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Panther Run to benefit Collins Elementary

Published on: February 18, 2015

Assistant Principal Teri Madill running with the kids during a previous Panther Run. Lori Themar photos.

Assistant Principal Teri Madill running with the kids during a previous Panther Run. Lori Themar photos.

By KEVIN BRADY   

Students, teachers and supporters at Riverview’s Collins Elementary School will take to the track later this month to raise funds for new computers.

The school’s Parent Teacher Association hopes to raise enough money to replace computers that, while they may have been top of the line when the school opened, are now technological relics.

The event is set for Friday, Feb. 27, at the school in Panther Trace. Organizers will welcome donations of water and snacks for children after the run. The public can also help by sponsoring youngsters who take part in the run.

“We have not had any new computers at the school since it was built,” said Teri Madill, Collins’ assistant principal. “The computers are 10 years old.”

Madill is a top contender for the open principal’s seat at Collins. The county is expected to make a decision soon on the new principal.

Hoping to buy 30 new computers at $879 each, organizers are aiming to raise $20,000 to $25,000 at the event. Buttressed by a fall fundraiser that raised enough to buy 14 new computers, organizers hope the Fun Run will cover the cost of the remaining 16 computers.

After the Fun Run, “anything extra we have will all go back to the school,” said Lori Themar, PTA president.

Last year’s run raised $25,000 and helped build a shaded outdoor area for children.

Last year’s run raised $25,000 and helped build a shaded outdoor area for children.

This is the third Collins’ Panther Run, a PTA-sponsored event that has become the main fundraiser for the school.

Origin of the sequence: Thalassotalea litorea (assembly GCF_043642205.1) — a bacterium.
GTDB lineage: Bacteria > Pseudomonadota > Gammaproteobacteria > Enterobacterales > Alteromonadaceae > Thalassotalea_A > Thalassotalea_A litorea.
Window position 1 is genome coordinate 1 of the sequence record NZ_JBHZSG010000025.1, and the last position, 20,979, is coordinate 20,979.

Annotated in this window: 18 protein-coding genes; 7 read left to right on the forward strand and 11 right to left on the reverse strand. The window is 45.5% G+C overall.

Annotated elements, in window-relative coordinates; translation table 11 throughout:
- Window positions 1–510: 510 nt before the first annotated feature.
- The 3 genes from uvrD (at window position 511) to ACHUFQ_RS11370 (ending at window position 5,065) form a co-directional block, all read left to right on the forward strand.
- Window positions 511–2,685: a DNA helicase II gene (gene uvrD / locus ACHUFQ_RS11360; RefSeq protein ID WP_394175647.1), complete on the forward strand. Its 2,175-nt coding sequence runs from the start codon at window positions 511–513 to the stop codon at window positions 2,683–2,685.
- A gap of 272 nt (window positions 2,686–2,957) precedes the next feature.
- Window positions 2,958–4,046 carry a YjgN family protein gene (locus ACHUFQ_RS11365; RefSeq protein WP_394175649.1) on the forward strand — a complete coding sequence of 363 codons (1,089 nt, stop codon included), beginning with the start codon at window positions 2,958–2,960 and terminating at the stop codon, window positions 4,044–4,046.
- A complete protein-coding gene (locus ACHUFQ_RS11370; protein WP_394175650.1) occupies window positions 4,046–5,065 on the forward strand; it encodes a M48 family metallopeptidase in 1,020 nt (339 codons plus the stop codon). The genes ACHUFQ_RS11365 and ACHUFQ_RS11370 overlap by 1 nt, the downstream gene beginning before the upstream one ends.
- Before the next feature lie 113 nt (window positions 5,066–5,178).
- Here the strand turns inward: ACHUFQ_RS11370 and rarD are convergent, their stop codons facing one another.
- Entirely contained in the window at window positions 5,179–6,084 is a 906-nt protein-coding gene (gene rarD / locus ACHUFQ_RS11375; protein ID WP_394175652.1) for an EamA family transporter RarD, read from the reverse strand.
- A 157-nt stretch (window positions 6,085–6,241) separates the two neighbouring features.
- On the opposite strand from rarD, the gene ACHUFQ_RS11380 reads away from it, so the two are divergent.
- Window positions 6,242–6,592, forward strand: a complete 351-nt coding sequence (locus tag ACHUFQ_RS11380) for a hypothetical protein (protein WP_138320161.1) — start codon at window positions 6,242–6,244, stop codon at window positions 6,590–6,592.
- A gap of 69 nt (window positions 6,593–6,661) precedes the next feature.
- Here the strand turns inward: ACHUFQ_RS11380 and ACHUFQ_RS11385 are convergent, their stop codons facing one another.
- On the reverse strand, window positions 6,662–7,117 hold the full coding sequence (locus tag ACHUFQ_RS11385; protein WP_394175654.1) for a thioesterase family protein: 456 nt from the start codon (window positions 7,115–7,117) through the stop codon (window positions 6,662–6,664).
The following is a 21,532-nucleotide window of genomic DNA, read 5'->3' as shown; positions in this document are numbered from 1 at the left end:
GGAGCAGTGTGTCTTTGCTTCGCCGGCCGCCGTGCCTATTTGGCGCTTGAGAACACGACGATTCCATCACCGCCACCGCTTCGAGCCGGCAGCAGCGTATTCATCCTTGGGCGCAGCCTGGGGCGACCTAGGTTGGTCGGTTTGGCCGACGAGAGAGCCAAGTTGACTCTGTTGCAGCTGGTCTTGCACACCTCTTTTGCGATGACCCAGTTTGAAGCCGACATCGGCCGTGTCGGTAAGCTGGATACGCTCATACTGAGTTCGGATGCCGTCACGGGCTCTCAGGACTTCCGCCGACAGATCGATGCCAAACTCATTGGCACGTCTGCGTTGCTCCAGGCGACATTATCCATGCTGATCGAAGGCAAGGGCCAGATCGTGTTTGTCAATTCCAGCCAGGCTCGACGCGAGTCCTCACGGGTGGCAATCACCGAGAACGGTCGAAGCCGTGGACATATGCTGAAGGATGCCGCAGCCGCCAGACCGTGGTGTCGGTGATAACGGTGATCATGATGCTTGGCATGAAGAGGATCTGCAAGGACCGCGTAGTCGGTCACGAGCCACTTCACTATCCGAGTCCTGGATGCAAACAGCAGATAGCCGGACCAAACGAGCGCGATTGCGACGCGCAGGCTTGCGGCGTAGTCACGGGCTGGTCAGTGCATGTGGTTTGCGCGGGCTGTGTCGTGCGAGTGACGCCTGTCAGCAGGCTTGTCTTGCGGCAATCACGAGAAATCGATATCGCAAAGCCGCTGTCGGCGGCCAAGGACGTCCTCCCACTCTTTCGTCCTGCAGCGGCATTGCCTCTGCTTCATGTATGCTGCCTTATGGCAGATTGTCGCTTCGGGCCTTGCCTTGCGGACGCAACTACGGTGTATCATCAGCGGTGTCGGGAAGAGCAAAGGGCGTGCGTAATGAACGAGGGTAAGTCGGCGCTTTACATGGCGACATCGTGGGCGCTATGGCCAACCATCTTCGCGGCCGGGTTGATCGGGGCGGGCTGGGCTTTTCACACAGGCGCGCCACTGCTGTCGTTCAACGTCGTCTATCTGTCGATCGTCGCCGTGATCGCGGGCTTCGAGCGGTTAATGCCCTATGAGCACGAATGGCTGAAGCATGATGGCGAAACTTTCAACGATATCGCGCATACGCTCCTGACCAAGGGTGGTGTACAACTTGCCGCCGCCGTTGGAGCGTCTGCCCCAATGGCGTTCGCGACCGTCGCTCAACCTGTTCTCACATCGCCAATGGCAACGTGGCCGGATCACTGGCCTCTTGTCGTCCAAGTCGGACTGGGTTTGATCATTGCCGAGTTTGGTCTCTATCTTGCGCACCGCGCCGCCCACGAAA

“Three years ago, the PTA board was brainstorming about ideas for different fundraisers as an alternative to the traditional cookie dough/catalog fundraiser,” Themar said. “Fun runs were just beginning to gain some popularity. They serve a double purpose of helping raise funds for the school and promoting health and fitness to our students.”

While there are some Bay-area companies that will help schools organize fun runs, they also take a whopping 40 percent of the funds raised as a fee, like traditional catalog fundraising companies.

“We thought to ourselves, ‘we can do that and give 100 percent of the money raised back to the school,’” Themar said.

It’s no small task organizing the event. PTA board members, who are unpaid volunteers, usually spend 25 to 35 hours a week working on the event in the months leading up to the Panther Run. School supporters also have the satisfaction of knowing all the funds raised go to the school.

Two weeks before the Panther Run, students solicit donations from friends, family and neighbors for the event, competing for prizes based on the amount of money they raise.

On the big day, the PTA provides a Panther Run T-shirt for each student running. The PTA also solicits local businesses to advertise on the shirts to cover the cost of the 1,200 shirts needed for students, teachers and staff. Among this year’s sponsors are Senior Helpers, PDQ, PROtential Sports and Elmira’s Wildlife Sanctuary.

“It is a really fun day to get the kids moving and have them be an active part of raising funds for their school,” Themar said.

Lauding the PTA for its work, Madill said, “We have a great relationship. They always do whatever it takes to help out. They are just fantastic.”

Collins Elementary, which has more military families than any other Hillsborough County elementary school, also does a large Veterans Day celebration: More than 1,000 students sing songs in honor of veterans.

Last year, the school started a Wall of Honor. Students brought in a picture of a relative in uniform. The photo salute is currently on display in a glass case in the school’s front office.

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